by Donald McCarthy
A few beads of sweat slithered down Trevor’s forehead and he blinked rapidly, a panic attack oncoming. His pulse was quick, as if he’d just come in from a run, and the contents of his stomach threatened to come lunging out of his mouth if he didn’t calm down. He grabbed a pillow off the sofa and placed it over his mouth, screaming. Once his throat became hoarse he flung the pillow back on the sofa and threw himself on top of it. “I don’t cope well,” he said.
He looked across the room, to a small, gray box on top of his fireplace. The box asked, “Why are you telling me this?”
“I had a bad night,” Trevor replied, speaking quickly. “I was with Kim. She had her friends join us. She didn’t tell me they’d be coming. How am I supposed to prepare for something like that if she doesn’t tell me they’re coming? I thought it’d just be me and her at her apartment but a minute after I arrived she said there’d be others. She rattled off their names but I couldn’t remember them. I can’t be expected to just remember names that are randomly thrown out there.” Trevor began playing with his hands, one gripping the other tightly. “I got sick right away and had to excuse myself to the bathroom. I have something going with Kim, something good, and this could’ve easily messed it up.”
Trevor stood up, his legs so weak with anxiety that he came close to falling. He slowly walked across the room towards the fireplace, looking only at the box, as if he would lose his balance should he even glance at any other area of the room. “I couldn’t relate to any of them. I stumbled through conversation. I said idiotic things. My opinions made no sense. I made a fool out of myself. It was terrible.” Trevor reached the mantle, placed both hands on it, and loomed above the box. “I wish that the whole thing could be done over.”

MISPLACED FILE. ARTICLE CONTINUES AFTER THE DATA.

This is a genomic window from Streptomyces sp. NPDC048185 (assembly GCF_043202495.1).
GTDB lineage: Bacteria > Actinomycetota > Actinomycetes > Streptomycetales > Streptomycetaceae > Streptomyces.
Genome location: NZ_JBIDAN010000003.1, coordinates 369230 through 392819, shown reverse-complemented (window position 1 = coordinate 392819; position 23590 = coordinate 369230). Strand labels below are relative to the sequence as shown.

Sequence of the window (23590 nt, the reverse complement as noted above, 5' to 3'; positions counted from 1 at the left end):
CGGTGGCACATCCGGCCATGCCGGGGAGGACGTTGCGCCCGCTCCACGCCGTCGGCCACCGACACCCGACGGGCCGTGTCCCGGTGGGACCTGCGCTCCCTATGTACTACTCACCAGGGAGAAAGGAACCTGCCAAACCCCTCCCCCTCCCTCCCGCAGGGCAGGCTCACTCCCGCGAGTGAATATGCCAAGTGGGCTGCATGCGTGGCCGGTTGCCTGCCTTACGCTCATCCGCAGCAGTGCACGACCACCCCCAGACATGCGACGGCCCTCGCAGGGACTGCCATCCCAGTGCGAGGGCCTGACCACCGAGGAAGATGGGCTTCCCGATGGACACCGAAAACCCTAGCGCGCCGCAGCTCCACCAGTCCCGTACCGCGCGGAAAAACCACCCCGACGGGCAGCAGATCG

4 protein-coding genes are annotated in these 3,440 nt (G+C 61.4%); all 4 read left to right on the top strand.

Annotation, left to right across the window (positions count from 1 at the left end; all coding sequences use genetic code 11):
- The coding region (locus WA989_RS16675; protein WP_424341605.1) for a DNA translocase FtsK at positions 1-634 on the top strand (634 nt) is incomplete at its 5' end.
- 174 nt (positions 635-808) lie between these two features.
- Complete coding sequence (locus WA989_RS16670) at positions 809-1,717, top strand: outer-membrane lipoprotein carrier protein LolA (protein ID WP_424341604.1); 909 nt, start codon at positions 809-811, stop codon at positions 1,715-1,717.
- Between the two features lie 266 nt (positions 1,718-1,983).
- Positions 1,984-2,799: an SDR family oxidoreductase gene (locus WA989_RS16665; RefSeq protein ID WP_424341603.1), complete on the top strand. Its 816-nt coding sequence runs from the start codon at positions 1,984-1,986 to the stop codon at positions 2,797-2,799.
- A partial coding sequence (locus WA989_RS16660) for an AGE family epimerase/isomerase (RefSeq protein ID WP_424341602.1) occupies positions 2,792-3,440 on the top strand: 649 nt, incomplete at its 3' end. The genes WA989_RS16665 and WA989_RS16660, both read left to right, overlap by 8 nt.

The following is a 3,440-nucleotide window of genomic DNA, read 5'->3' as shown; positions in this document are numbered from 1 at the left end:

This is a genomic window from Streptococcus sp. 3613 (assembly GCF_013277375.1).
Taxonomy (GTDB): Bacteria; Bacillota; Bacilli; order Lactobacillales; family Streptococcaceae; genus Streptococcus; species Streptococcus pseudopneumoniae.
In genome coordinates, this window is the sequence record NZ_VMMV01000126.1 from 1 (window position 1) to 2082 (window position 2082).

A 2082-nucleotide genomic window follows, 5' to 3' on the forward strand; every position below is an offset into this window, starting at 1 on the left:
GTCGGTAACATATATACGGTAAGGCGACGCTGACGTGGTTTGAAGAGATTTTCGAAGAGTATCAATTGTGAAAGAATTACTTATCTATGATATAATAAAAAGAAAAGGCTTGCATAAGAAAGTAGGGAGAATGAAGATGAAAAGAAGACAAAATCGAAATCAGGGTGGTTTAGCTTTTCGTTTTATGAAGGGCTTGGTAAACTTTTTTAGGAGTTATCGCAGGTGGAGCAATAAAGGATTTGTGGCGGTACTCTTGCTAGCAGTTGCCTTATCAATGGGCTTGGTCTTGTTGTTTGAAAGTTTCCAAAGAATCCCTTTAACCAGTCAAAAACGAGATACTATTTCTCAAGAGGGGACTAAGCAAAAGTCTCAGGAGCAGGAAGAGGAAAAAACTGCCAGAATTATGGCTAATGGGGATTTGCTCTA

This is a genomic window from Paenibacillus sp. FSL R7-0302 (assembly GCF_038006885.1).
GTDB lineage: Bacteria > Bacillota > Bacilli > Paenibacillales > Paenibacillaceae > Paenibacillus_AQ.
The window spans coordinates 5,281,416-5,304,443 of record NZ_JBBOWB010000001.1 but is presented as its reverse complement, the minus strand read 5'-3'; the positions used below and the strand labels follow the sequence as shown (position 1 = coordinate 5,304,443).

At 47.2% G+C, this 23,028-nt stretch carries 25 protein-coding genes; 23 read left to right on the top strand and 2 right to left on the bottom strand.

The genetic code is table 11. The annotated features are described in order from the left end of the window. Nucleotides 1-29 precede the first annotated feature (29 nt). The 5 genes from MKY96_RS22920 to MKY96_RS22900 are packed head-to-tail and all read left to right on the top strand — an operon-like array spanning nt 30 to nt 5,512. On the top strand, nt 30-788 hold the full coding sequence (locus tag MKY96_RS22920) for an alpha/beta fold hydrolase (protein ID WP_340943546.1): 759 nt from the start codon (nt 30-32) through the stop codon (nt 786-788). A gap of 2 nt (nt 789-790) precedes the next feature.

“I can’t make that happen,” said the box.
“Neither can anything else,” said Trevor. “But you can do the next best thing. Get this night out of my head.”
“All of it?” asked the box.
About the Author
Donald McCarthy currently lives on Long Island in New York. He is a graduate of City College of New York’s MFA program and tutors and teaches at SUNY Old Westbury. His writing has appeared in Salon, Alternet, Pseudopod, The Progressive Populist, Screen Spy, KZine, The Washington Pastime, and more. He is currently an ongoing writer for the website Drunk Monkeys where he writes about all sorts of topics from politics to television to the films of David Lynch.
Because everyone loves to hear about favorites, here are his: his favorite film is Mulholland Drive, favorite book is Duma Key, favorite poem is Richard Cory, favorite album is The Rising, and favorite television show is The Sopranos.
Oddly enough, he has an extreme dislike of cheese and doesn’t see what’s so special about the beach.
About the Narrator
Those crimes are nothing more than herrings. In modern times the literature would have us believe that a trembling drain is not but a legal. In recent years, their eyebrow was, in this moment, a spirant robin. A tawdry gallon without fathers is truly a yoke of tweedy kayaks.